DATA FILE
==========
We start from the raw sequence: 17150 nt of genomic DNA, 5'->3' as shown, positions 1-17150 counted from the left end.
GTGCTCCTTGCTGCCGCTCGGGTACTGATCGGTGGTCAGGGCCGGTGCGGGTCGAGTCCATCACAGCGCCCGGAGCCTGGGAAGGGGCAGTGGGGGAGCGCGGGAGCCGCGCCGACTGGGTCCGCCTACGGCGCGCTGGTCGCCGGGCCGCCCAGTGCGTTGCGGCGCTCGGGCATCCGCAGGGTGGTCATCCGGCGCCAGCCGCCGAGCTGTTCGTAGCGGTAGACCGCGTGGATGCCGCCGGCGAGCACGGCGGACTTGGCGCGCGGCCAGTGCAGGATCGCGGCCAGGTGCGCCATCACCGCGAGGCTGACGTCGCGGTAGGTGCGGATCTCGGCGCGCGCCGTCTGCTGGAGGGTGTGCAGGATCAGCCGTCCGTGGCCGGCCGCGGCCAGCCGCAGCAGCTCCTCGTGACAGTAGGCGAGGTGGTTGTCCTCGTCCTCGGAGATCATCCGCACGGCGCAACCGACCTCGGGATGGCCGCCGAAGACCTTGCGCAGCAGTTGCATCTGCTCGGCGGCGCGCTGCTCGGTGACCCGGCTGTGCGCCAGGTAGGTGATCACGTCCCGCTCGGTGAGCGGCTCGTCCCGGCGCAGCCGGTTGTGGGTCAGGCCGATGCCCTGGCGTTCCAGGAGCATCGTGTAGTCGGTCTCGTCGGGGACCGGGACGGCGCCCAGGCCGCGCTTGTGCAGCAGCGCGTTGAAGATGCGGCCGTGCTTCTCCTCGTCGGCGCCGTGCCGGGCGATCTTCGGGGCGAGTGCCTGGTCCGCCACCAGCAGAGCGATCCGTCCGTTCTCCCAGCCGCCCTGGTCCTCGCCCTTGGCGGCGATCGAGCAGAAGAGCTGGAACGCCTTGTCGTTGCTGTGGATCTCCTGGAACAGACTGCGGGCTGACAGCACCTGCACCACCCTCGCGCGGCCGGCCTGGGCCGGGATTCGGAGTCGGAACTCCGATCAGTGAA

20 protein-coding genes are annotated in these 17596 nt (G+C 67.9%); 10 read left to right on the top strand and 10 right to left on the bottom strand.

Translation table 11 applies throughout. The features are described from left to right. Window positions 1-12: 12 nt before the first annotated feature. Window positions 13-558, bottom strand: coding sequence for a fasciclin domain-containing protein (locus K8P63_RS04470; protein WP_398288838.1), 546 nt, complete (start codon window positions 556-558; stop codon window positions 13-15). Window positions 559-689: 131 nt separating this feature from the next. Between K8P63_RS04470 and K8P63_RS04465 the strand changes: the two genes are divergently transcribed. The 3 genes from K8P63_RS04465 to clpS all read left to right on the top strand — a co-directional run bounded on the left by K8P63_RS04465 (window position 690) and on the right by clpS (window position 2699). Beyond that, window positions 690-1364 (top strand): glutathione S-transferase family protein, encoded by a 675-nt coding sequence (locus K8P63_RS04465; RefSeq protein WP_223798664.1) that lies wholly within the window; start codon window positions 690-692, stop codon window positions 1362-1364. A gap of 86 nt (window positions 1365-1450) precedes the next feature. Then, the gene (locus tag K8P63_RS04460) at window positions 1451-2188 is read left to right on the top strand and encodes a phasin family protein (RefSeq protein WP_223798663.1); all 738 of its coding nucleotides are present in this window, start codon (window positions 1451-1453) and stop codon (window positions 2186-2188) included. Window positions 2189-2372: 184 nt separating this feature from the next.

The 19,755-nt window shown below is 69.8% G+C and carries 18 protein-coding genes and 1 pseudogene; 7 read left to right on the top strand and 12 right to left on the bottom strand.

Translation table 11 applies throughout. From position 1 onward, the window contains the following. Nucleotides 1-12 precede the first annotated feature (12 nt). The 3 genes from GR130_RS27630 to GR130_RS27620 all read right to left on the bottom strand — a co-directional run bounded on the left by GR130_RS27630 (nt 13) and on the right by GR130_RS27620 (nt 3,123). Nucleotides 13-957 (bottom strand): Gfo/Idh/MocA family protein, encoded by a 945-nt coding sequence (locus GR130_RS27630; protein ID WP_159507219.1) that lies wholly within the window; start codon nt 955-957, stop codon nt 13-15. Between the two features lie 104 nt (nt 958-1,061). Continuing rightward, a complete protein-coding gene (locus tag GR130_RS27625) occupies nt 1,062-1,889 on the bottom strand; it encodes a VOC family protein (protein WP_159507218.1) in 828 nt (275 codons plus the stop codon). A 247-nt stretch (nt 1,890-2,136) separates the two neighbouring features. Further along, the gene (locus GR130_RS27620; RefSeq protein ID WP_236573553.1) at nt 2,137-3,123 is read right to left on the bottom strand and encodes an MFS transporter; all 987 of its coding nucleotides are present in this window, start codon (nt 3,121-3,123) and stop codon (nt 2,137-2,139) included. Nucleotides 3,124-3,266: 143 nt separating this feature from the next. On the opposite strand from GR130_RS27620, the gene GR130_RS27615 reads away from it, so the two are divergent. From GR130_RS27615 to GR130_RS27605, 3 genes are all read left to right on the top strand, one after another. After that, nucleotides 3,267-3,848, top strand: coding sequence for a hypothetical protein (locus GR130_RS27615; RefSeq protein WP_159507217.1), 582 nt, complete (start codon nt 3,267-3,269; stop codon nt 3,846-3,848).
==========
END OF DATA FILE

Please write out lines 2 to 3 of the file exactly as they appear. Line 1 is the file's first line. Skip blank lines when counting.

GTGCTCCTTGCTGCCGCTCGGGTACTGATCGGTGGTCAGGGCCGGTGCGGGTCGAGTCCATCACAGCGCCCGGAGCCTGGGAAGGGGCAGTGGGGGAGCGCGGGAGCCGCGCCGACTGGGTCCGCCTACGGCGCGCTGGTCGCCGGGCCGCCCAGTGCGTTGCGGCGCTCGGGCATCCGCAGGGTGGTCATCCGGCGCCAGCCGCCGAGCTGTTCGTAGCGGTAGACCGCGTGGATGCCGCCGGCGAGCACGGCGGACTTGGCGCGCGGCCAGTGCAGGATCGCGGCCAGGTGCGCCATCACCGCGAGGCTGACGTCGCGGTAGGTGCGGATCTCGGCGCGCGCCGTCTGCTGGAGGGTGTGCAGGATCAGCCGTCCGTGGCCGGCCGCGGCCAGCCGCAGCAGCTCCTCGTGACAGTAGGCGAGGTGGTTGTCCTCGTCCTCGGAGATCATCCGCACGGCGCAACCGACCTCGGGATGGCCGCCGAAGACCTTGCGCAGCAGTTGCATCTGCTCGGCGGCGCGCTGCTCGGTGACCCGGCTGTGCGCCAGGTAGGTGATCACGTCCCGCTCGGTGAGCGGCTCGTCCCGGCGCAGCCGGTTGTGGGTCAGGCCGATGCCCTGGCGTTCCAGGAGCATCGTGTAGTCGGTCTCGTCGGGGACCGGGACGGCGCCCAGGCCGCGCTTGTGCAGCAGCGCGTTGAAGATGCGGCCGTGCTTCTCCTCGTCGGCGCCGTGCCGGGCGATCTTCGGGGCGAGTGCCTGGTCCGCCACCAGCAGAGCGATCCGTCCGTTCTCCCAGCCGCCCTGGTCCTCGCCCTTGGCGGCGATCGAGCAGAAGAGCTGGAACGCCTTGTCGTTGCTGTGGATCTCCTGGAACAGACTGCGGGCTGACAGCACCTGCACCACCCTCGCGCGGCCGGCCTGGGCCGGGATTCGGAGTCGGAACTCCGATCAGTGAA

20 protein-coding genes are annotated in these 17596 nt (G+C 67.9%); 10 read left to right on the top strand and 10 right to left on the bottom strand.